Time correspondent Rees (Cain’s Field: Faith, Fratricide, and Fear in the Middle East, not reviewed) poses an absurd but thoroughly logical question in this first of a series: What opportunities do the strife-torn Palestinian Territories offer for detective work?
One of the principal pleasures of Omar Yussef Sirhan’s life is keeping up with his former students from the United Nations Relief and Works Agency Girls School. Less than a day after Omar Yussef, a Palestinian Christian who stopped believing in God long before he stopped drinking, shares coffee with George Saba, a former pupil now selling antiques in Beit Jala, George is arrested on suspicion of having set up Louai Abdel Rahman, the bridegroom of another of Omar Yussef’s old pupils, to be murdered by the Israelis. George’s 15-minute trial and death sentence takes place with shocking dispatch, but not before someone kills his wife. Omar’s old friend Khamis Zeydan, Bethlehem police chief, assumes that her death is an unrelated sex crime. So Omar Yussef, desperate to prove George’s innocence before he can be executed, takes to the mean streets—and are they ever mean. The local chapter of the Al Aqsa Martyrs Brigades is so consumed by fear, loathing and internal power struggles that they’re willing to do anything to destroy the collaborator and protect their own reputation.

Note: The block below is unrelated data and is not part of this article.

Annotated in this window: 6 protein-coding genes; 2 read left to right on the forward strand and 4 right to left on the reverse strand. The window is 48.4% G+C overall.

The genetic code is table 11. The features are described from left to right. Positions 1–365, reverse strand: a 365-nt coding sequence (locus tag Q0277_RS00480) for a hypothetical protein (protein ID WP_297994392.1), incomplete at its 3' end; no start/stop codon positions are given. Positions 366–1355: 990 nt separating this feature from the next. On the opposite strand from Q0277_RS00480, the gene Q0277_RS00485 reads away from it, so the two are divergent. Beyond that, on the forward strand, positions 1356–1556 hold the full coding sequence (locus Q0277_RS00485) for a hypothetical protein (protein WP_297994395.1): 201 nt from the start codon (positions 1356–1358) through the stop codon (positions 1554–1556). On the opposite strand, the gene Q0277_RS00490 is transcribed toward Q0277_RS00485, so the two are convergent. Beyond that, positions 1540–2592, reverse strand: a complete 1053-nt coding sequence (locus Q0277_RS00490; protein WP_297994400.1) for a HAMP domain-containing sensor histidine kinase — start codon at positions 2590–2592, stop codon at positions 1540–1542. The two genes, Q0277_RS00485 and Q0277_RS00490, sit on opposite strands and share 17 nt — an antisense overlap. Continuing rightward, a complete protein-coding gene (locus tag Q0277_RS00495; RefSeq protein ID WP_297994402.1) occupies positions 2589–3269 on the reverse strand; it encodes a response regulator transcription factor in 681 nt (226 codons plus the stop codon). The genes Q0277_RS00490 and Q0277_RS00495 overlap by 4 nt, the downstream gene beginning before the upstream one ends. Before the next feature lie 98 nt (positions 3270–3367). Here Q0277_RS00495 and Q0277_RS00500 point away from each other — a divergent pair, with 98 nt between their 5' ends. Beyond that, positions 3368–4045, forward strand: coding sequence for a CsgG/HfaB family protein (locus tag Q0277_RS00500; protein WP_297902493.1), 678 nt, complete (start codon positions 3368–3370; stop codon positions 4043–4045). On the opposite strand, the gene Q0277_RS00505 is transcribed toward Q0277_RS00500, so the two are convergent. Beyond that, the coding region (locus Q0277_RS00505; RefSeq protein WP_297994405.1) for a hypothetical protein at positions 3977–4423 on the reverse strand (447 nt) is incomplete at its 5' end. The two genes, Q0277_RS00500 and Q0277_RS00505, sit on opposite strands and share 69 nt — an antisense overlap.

In a city already divided by hatred, Omar Yussef’s sleuthing is bound to be anticlimactic. But no one will forget his violent world.